Many nonprofit organizations are hobbled by entrenched fundraising challenges that include high turnover and instability in key development positions, a dearth of qualified candidates to fill those positions, and a lack of organizational development capacity, a joint study by CompassPoint and the Evelyn and Walter Haas, Jr. Fund finds.
Based on a survey of more than twenty-seven hundred nonprofit executive directors and development directors, UnderDeveloped: A National Study of Challenges Facing Nonprofit Fundraising (36 pages, PDF) found that nonprofits tend to rely solely on their development director to raise funds; that fully half of the development directors surveyed said they expect to leave their current job within two years; and that 40 percent of development directors surveyed said they were not committed to a career in development. At nonprofits where the development director position was vacant, positions stayed open six months on average, while 16 percent of nonprofits reported that the post had been vacant for more than two years.
The study also found that nonprofits faced an inadequate talent pool when hiring a development director, with 53 percent of executive directors reporting that their most recent search attracted an insufficient number of qualified candidates. In addition, nearly one in three executives are lukewarm about, or dissatisfied with, the performance of their current development director, although leaders of organizations with operating budgets of at least $10 million tended to be more satisfied, with 41 percent saying they were "very satisfied," than leaders of organizations with budgets of less than $1 million (27 percent).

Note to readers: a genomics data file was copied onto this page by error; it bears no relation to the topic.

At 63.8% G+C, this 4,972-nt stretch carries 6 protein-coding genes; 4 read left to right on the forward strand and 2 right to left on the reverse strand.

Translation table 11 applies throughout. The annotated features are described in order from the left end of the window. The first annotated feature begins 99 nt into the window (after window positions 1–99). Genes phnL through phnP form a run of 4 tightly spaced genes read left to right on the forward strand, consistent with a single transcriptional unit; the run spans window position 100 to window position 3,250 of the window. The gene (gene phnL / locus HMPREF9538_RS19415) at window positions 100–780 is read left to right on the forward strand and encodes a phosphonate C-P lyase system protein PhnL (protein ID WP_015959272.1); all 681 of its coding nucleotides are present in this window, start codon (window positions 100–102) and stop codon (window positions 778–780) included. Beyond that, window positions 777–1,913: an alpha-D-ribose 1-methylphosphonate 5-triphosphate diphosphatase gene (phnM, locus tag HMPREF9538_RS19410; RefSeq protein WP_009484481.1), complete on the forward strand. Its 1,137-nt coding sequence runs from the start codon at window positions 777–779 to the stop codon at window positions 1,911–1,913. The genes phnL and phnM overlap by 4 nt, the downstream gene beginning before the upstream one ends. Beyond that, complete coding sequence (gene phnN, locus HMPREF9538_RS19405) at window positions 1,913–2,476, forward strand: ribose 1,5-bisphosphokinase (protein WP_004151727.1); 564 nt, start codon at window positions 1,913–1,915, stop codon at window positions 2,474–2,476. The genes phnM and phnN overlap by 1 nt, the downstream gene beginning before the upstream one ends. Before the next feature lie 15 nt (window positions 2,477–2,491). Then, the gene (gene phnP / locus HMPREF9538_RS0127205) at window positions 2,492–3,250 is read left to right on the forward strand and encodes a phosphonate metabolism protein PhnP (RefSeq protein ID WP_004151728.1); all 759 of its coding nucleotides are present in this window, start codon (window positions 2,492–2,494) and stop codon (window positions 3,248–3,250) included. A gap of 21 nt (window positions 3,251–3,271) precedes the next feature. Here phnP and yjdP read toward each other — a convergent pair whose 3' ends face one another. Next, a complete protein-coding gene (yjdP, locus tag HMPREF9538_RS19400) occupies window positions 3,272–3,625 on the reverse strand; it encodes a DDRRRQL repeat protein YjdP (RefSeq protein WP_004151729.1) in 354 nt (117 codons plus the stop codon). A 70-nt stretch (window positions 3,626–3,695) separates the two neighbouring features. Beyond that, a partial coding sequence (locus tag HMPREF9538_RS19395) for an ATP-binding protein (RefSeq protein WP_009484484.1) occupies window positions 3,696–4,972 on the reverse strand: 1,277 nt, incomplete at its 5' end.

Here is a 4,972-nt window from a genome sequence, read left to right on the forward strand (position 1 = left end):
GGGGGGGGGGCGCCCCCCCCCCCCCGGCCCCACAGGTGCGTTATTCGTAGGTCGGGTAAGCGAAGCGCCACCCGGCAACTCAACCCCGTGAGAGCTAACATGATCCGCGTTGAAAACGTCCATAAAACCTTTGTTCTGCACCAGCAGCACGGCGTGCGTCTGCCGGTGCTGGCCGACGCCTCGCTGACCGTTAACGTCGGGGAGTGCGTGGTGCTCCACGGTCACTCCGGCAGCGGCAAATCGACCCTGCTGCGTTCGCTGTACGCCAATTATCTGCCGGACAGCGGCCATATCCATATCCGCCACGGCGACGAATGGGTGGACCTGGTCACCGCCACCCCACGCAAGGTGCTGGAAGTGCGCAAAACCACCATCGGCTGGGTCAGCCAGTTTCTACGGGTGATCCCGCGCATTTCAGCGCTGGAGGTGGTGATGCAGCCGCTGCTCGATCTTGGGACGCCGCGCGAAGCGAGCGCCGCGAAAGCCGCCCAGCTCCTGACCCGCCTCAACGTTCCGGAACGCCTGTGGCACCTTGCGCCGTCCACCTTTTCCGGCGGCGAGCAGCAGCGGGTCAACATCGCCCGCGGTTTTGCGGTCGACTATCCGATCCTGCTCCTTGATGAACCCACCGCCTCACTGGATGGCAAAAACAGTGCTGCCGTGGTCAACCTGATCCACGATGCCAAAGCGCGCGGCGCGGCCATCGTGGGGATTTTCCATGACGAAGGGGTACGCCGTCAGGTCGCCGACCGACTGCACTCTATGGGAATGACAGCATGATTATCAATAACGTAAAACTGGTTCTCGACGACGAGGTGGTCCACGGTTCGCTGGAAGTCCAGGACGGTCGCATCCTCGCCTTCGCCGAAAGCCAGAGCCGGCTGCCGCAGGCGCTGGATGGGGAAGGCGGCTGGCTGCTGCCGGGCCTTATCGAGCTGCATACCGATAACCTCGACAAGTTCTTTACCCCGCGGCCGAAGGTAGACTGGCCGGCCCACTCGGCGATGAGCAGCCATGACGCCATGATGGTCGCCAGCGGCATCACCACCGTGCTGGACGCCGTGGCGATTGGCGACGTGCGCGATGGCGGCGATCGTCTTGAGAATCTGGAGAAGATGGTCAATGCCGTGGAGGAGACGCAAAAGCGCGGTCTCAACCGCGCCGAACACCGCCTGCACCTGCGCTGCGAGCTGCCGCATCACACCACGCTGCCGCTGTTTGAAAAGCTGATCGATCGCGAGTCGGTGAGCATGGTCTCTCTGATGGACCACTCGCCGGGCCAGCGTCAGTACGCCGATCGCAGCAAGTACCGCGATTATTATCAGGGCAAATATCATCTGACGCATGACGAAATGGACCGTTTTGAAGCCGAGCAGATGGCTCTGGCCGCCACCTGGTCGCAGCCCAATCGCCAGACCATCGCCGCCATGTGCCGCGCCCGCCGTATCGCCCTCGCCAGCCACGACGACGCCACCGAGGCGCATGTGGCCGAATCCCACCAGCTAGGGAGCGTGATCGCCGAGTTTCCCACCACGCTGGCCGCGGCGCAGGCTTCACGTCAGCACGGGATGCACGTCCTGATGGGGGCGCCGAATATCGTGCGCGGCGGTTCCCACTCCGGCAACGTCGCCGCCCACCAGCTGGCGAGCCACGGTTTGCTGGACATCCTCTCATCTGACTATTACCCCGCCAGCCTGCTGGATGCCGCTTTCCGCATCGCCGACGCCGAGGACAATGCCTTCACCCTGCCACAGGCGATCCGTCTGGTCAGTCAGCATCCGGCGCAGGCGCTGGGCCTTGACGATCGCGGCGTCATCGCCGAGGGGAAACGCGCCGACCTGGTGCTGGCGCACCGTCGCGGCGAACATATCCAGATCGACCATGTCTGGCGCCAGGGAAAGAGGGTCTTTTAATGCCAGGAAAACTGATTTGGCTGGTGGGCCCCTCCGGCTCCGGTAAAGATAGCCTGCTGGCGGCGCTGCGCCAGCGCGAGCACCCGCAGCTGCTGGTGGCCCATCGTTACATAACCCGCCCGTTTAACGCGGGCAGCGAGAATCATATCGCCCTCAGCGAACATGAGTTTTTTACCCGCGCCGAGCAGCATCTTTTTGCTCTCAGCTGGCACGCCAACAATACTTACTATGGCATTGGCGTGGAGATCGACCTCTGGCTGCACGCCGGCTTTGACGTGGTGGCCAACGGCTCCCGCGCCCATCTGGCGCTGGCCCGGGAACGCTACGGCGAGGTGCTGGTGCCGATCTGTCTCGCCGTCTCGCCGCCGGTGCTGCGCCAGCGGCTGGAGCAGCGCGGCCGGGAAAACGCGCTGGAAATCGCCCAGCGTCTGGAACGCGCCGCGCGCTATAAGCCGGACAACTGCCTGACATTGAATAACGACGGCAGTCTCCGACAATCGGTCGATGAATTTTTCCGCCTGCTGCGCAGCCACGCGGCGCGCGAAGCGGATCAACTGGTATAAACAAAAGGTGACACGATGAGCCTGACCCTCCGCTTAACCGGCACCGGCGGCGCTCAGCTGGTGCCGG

To break the cycle in which the absence of conditions for fundraising success lead to short tenures and volatility in the development function, which in turn prevent the organization from sustaining the revenue streams needed for success, the report calls for nonprofits and their stakeholders to embrace development as a critical organizational function, think creatively and leverage technological innovation to strengthen and diversify the talent pool, and share accountability for fundraising results.
"This study shows that the fundraising problems facing nonprofit organizations are more extensive and more entrenched than anyone imagined," said CompassPoint CEO Jeanne Bell, who co-authored the study. "As a sector, we need to elevate the importance of fund development as a leadership issue, invest in a stronger talent pool, and strengthen the ability of nonprofits to develop the systems that enable fundraising success."